Long-term dynamics in physical activity behaviour across the transition to parenthood
Gaining a deeper understanding of the dynamic relationships between the transition to parenthood and moderate-to-vigorous physical activity (MVPA) amongst men and women in Australia.
12 years of nationally representative panel data from the Household, Income and Labour Dynamics in Australia Survey and a piecewise pre/post fixed-effect modelling strategy that controls for person-specific unobserved effects and allows for non-linear associations are used.
Both men and women decrease the frequency of MVPA in the years preceding the birth of their first child. An abrupt fall amongst men and a smooth, non-linear decreasing trend amongst women are apparent in the post-birth years. Neither men nor women recover their pre-birth MVPA frequency in subsequent years.
Parenthood is an important factor influencing MVPA, with more marked impacts on women’s than men’s behaviour. Policymakers interested in promoting MVPA should focus on parenthood as a critical deterring factor that can trigger long-term trends of low MVPA. The proposed model can be expanded to explore the influence on MVPA of other life-course transitions.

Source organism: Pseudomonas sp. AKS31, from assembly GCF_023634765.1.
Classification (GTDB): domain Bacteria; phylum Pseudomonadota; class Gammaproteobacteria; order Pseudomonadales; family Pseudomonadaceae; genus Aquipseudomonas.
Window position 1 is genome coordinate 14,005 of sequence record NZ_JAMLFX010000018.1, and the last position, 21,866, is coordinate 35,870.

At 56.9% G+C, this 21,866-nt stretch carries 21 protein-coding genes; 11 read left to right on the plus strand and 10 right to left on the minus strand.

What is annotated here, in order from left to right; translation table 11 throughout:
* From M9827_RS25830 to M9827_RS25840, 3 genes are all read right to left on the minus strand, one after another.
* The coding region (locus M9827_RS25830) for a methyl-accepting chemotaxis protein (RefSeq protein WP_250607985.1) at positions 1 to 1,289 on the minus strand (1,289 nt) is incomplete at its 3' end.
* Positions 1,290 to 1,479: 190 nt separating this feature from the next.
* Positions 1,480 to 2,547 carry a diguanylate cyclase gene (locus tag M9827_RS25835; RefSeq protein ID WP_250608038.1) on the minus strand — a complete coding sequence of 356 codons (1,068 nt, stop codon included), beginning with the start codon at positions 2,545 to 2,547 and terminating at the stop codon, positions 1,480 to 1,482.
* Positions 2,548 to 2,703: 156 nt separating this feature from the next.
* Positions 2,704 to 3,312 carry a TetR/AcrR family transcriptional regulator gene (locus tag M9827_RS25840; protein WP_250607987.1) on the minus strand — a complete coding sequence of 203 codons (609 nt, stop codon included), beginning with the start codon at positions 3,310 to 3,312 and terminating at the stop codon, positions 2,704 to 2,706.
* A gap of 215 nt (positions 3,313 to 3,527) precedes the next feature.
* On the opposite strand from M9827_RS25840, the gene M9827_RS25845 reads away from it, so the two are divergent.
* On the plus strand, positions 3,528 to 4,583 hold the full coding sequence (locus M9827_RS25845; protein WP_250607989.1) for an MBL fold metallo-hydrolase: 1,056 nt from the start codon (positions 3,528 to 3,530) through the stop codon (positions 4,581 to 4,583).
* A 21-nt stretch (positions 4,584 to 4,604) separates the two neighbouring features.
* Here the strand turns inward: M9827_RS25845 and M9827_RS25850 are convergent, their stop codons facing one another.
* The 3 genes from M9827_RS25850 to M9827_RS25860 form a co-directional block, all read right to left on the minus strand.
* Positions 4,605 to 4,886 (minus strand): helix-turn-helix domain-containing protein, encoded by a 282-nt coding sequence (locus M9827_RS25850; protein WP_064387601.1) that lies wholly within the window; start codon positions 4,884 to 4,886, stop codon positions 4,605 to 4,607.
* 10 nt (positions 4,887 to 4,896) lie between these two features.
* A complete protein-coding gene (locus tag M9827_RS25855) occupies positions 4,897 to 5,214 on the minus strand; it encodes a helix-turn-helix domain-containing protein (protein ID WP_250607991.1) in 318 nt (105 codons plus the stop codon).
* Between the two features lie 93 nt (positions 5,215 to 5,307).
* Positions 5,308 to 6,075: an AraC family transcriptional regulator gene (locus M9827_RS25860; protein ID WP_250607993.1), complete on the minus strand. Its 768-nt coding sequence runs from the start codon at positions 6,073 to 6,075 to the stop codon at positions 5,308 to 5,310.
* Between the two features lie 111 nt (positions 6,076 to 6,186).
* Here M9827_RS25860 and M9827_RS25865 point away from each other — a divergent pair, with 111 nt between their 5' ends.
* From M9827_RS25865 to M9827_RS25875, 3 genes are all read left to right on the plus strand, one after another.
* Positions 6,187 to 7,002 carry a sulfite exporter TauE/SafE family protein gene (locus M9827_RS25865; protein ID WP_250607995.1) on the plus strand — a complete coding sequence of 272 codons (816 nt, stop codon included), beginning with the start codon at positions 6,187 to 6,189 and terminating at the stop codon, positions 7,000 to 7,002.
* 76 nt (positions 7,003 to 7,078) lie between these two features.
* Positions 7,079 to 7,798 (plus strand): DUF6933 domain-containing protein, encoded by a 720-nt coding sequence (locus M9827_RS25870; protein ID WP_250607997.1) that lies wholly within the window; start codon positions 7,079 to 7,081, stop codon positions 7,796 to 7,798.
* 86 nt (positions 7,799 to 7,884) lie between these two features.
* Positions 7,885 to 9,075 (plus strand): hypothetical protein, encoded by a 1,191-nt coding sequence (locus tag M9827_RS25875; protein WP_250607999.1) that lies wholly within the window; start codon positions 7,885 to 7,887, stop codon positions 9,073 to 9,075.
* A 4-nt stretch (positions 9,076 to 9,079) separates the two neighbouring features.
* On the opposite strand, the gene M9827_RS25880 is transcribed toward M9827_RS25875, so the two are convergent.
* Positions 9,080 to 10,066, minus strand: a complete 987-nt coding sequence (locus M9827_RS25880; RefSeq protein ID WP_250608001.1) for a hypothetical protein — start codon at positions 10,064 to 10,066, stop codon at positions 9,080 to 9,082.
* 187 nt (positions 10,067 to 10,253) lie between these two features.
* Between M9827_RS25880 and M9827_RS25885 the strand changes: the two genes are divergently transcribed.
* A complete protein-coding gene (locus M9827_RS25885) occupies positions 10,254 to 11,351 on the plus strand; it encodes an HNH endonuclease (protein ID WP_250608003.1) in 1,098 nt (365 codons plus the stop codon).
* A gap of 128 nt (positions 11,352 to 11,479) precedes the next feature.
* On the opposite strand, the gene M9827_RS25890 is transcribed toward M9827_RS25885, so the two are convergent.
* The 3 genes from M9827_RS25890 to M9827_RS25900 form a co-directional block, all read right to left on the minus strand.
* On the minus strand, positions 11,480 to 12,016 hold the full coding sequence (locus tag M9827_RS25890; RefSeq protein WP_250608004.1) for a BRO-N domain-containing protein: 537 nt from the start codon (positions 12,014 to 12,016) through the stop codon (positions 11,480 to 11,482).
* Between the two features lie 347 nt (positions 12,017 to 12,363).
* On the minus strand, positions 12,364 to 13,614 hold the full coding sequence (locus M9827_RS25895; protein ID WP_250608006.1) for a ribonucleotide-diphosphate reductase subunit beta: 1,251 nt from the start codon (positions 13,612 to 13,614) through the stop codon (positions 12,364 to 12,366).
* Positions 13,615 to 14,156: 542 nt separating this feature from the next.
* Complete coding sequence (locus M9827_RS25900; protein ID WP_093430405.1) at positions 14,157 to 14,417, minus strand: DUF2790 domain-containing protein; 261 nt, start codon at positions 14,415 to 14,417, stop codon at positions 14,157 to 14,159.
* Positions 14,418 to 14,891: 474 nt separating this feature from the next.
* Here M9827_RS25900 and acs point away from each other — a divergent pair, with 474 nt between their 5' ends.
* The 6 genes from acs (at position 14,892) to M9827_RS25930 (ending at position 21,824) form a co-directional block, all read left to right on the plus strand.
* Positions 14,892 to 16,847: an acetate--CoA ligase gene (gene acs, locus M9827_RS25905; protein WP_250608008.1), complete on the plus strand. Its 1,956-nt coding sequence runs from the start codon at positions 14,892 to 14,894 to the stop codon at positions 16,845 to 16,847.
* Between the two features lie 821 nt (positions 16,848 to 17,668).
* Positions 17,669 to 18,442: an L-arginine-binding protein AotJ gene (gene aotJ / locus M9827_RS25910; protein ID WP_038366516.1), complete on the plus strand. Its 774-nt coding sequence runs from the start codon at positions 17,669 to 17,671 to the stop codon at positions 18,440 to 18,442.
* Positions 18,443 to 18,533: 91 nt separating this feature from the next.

KeywordsModerate-to-vigorous physical activity Life-course transitions Parenthood Gender Health promotion Prospective analysis
We are thankful for useful comments and suggestions by two anonymous referees. This paper uses unit record data from the HILDA Survey. The HILDA Project was initiated and is funded by the Australian Government Department of Social Services (DSS) and is managed by the Melbourne Institute of Applied Economic and Social Research (Melbourne Institute). The findings and views reported in this paper, however, are those of the authors and should not be attributed to either DSS or the Melbourne Institute.
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